Aristotle, Art of Rhetoric

LCL 193: xxvi-xxvii

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Deliberative Rhetoric (chs. 4–8)
4Subjects of deliberation the orator must know about: ways and means, war and peace, defense of the country, imports and export, legislation (1359a30–60b3)
5Commonly accepted views about happiness and its components (1360b4–62a14)
6Commonly accepted views about what is good or bad for people (1362a15–63b4)
7Comparisons of things that are more or less good, more or less bad (1363b5–65b20)
8Also useful to know for orators: the different forms of government (1365b21–66a22)
Epideictic Rhetoric (ch. 9)
9Commonly accepted views about what is noble: virtue in general and particular virtues, also whatever leads to virtue, is a manifestation of it, or brings honor, etc.; amplification as particularly useful in epideictic rhetoric (1366a23–68a37)
Forensic Rhetoric (chs. 10–15)
10Wrongdoing defined as “voluntarily causing injury contrary to the law”; causes of human action, involuntary or voluntary; aims of human action: either what is or appears as good, or what is or appears as pleasant (1368b1–69b32)
11Pleasure and what is pleasant; what is good or appears as good (already discussed, cf. chs. 5, 6) (1369b33–72a3)


12State of mind and circumstances of wrongdoers and their victims (1372a4–73a38)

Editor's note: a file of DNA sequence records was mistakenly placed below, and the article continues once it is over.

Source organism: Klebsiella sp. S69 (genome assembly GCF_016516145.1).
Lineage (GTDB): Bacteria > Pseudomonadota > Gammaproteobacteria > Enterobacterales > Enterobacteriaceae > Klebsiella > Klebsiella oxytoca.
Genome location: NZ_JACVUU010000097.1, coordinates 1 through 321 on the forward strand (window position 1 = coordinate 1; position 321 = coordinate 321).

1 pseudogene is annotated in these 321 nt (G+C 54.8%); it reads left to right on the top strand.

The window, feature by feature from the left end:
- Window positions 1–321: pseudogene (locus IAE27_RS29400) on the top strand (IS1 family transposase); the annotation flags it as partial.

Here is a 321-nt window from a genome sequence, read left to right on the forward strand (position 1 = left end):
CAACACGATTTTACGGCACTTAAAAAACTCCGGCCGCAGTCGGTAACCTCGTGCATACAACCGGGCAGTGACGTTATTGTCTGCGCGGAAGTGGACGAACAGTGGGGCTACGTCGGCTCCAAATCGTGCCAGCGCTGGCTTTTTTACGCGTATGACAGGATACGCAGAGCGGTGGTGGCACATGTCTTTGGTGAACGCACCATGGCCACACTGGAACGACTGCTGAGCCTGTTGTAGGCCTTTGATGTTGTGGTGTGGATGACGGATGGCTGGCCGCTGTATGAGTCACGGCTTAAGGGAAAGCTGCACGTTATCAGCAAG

13Just and unjust action; equity as a corrective for written law (1373b1–74b23)
14Greater and lesser wrong actions (1374b24–75a21)
15Means of persuasion outside the art: laws, witnesses, contracts, torture, oaths (1375a22–77b11
BOOK II Emotions as Means of Persuasion (chs. 1–11)
1Introduction: emotions and character of a speaker as influences on judgment. Each emotion will be considered under three aspects:
the state of mind that leads to the emotion
the persons at whom the emotion is directed
the occasions that give rise to the emotion
The character of the speaker as a means of persuasion depends on three qualities: good sense, virtue, and goodwill. Good sense and the virtues have already been discussed (1.9); goodwill and friendship will be treated among the emotions (2.4) (1377b16–78a30)
2Anger (1378a31–80a4)
3Mildness (1380a5–b33)
4Love or friendship and enmity (1380b34–82a20)
5Fear and confidence (1383a21–b11)
6Shame and shamelessness (1383b12–85a15)
7Gratitude and ingratitude (1385a16–b10)
8Pity (1385b11–86b8)
9Indignation (1386b9–87b20)